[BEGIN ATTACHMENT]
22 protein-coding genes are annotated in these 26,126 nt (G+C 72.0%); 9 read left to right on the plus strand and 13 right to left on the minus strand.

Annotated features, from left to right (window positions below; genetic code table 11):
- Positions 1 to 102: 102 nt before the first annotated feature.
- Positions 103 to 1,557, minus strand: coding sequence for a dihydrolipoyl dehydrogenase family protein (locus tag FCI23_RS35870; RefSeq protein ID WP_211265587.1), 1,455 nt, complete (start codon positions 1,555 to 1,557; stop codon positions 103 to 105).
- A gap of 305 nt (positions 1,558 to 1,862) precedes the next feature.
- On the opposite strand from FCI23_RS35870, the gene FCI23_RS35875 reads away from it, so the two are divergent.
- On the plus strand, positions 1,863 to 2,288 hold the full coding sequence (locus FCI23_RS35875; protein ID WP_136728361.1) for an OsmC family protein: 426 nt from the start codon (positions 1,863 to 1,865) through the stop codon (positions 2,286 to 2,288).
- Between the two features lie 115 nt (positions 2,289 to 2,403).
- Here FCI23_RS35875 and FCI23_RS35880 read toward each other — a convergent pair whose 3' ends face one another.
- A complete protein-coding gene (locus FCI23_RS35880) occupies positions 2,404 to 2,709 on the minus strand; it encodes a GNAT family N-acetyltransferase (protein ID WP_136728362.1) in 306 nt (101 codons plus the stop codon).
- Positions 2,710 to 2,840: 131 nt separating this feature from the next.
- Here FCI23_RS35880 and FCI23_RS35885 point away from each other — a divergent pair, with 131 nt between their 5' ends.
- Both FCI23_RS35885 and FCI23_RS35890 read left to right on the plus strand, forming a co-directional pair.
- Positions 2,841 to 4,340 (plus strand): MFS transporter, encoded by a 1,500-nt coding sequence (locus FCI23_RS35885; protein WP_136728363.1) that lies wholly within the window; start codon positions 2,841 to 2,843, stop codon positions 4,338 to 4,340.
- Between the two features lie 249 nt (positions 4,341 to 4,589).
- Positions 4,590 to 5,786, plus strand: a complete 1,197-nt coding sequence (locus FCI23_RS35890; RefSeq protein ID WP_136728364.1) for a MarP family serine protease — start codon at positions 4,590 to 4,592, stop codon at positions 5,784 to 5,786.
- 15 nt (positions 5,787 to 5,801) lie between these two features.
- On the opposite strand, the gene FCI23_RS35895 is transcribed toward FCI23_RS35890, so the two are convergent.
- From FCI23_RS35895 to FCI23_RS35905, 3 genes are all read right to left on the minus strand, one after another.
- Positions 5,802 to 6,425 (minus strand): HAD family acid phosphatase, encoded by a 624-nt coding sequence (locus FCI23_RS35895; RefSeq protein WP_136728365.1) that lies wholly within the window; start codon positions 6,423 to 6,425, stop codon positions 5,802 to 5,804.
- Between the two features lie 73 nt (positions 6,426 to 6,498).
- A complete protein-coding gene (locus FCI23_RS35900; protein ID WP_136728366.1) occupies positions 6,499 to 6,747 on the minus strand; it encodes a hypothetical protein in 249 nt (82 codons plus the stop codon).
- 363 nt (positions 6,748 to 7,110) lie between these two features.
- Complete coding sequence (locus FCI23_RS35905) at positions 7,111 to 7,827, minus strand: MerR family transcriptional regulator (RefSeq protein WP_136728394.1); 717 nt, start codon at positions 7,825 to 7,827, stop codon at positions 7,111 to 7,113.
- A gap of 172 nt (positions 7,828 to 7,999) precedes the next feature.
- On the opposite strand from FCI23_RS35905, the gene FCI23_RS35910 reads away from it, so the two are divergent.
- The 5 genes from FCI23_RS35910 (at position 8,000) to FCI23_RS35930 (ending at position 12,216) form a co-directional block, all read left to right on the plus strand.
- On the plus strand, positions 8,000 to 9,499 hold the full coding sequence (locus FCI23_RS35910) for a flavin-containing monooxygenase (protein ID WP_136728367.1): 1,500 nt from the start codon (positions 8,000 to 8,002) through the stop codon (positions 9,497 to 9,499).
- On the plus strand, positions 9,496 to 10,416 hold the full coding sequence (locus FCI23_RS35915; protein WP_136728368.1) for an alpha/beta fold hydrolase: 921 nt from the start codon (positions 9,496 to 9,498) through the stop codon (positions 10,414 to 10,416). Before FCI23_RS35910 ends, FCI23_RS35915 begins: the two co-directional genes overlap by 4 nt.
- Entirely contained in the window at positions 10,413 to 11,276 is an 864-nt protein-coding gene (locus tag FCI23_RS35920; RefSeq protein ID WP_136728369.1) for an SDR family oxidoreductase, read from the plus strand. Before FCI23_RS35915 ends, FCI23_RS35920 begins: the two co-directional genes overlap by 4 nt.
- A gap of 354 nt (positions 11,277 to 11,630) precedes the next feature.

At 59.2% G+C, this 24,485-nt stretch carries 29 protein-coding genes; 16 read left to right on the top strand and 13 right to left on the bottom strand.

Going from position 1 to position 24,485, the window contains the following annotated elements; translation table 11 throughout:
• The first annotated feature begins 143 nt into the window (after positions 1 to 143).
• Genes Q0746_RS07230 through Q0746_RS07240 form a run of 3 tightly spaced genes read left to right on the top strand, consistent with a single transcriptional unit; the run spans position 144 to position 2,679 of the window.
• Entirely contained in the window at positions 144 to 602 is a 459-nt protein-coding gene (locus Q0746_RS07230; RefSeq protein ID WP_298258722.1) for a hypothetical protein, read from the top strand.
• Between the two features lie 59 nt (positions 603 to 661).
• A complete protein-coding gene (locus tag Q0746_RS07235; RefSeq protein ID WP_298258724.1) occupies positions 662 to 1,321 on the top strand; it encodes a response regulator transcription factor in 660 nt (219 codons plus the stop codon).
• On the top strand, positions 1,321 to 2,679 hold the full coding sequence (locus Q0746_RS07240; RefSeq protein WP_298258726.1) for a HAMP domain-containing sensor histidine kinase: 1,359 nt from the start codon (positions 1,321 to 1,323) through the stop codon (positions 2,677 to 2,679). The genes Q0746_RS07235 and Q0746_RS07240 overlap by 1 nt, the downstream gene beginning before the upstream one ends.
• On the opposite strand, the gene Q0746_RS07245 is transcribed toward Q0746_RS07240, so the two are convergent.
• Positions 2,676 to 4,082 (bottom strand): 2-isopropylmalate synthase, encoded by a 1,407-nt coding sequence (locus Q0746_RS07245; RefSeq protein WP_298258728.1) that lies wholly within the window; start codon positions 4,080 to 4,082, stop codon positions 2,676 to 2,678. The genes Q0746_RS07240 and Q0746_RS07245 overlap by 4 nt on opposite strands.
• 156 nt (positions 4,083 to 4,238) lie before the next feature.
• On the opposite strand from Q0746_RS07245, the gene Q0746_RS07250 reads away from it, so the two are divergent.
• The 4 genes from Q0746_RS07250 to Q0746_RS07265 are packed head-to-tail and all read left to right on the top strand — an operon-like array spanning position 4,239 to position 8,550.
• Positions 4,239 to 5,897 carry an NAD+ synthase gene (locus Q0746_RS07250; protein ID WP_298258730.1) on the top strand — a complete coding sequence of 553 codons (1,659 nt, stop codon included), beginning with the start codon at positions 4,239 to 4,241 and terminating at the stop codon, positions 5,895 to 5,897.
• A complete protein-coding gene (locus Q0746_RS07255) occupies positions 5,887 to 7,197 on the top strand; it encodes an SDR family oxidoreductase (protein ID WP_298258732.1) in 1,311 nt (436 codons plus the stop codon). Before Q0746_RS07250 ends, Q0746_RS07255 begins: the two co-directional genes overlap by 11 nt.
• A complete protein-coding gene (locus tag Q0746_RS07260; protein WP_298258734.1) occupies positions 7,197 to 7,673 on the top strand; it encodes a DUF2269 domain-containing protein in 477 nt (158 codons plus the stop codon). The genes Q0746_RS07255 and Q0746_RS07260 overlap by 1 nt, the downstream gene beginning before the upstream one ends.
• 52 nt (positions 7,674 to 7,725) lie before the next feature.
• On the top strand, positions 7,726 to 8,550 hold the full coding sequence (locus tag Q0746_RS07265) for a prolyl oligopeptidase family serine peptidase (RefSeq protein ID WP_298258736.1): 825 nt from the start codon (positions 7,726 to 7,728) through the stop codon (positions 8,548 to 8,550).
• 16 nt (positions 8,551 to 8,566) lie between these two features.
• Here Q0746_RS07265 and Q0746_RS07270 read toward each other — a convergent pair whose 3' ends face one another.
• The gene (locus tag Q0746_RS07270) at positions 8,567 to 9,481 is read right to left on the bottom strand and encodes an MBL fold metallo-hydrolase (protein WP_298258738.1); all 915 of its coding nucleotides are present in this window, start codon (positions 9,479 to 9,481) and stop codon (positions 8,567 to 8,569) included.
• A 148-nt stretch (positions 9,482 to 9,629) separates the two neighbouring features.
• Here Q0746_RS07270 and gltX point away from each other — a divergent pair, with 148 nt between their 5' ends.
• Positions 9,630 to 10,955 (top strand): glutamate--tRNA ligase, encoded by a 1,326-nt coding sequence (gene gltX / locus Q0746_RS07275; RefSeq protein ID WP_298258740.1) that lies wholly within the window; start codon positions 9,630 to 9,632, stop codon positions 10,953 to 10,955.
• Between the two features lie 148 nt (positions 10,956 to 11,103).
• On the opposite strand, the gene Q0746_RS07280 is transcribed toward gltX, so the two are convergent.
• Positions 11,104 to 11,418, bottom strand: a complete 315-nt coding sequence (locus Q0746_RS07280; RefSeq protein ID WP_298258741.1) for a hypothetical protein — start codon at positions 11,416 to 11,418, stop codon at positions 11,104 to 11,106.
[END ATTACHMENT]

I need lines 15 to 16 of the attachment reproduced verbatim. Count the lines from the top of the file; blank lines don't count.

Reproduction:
- Between the two features lie 249 nt (positions 4,341 to 4,589).
- Positions 4,590 to 5,786, plus strand: a complete 1,197-nt coding sequence (locus FCI23_RS35890; RefSeq protein ID WP_136728364.1) for a MarP family serine protease — start codon at positions 4,590 to 4,592, stop codon at positions 5,784 to 5,786.